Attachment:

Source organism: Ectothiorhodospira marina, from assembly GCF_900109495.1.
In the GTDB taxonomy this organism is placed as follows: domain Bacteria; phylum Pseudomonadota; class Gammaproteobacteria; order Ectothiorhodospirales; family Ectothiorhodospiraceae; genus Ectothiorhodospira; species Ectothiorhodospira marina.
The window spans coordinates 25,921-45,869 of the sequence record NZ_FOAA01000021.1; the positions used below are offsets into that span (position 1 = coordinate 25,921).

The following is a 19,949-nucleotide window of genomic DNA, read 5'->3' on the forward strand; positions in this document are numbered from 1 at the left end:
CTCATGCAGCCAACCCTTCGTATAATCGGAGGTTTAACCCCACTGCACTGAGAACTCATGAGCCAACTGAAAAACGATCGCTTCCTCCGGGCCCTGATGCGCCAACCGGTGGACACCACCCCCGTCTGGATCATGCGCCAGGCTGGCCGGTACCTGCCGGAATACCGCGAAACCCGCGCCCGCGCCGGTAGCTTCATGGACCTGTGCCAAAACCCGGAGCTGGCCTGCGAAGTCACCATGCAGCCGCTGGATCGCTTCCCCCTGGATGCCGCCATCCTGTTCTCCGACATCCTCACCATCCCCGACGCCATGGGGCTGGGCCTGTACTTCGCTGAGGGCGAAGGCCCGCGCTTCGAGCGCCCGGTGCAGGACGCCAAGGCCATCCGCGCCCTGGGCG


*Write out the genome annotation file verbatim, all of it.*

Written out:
Source organism: Ectothiorhodospira marina, from assembly GCF_900109495.1.
In the GTDB taxonomy this organism is placed as follows: domain Bacteria; phylum Pseudomonadota; class Gammaproteobacteria; order Ectothiorhodospirales; family Ectothiorhodospiraceae; genus Ectothiorhodospira; species Ectothiorhodospira marina.
The window spans coordinates 25,921-45,869 of the sequence record NZ_FOAA01000021.1; the positions used below are offsets into that span (position 1 = coordinate 25,921).

The following is a 19,949-nucleotide window of genomic DNA, read 5'->3' on the forward strand; positions in this document are numbered from 1 at the left end:
CTCATGCAGCCAACCCTTCGTATAATCGGAGGTTTAACCCCACTGCACTGAGAACTCATGAGCCAACTGAAAAACGATCGCTTCCTCCGGGCCCTGATGCGCCAACCGGTGGACACCACCCCCGTCTGGATCATGCGCCAGGCTGGCCGGTACCTGCCGGAATACCGCGAAACCCGCGCCCGCGCCGGTAGCTTCATGGACCTGTGCCAAAACCCGGAGCTGGCCTGCGAAGTCACCATGCAGCCGCTGGATCGCTTCCCCCTGGATGCCGCCATCCTGTTCTCCGACATCCTCACCATCCCCGACGCCATGGGGCTGGGCCTGTACTTCGCTGAGGGCGAAGGCCCGCGCTTCGAGCGCCCGGTGCAGGACGCCAAGGCCATCCGCGCCCTGGGCG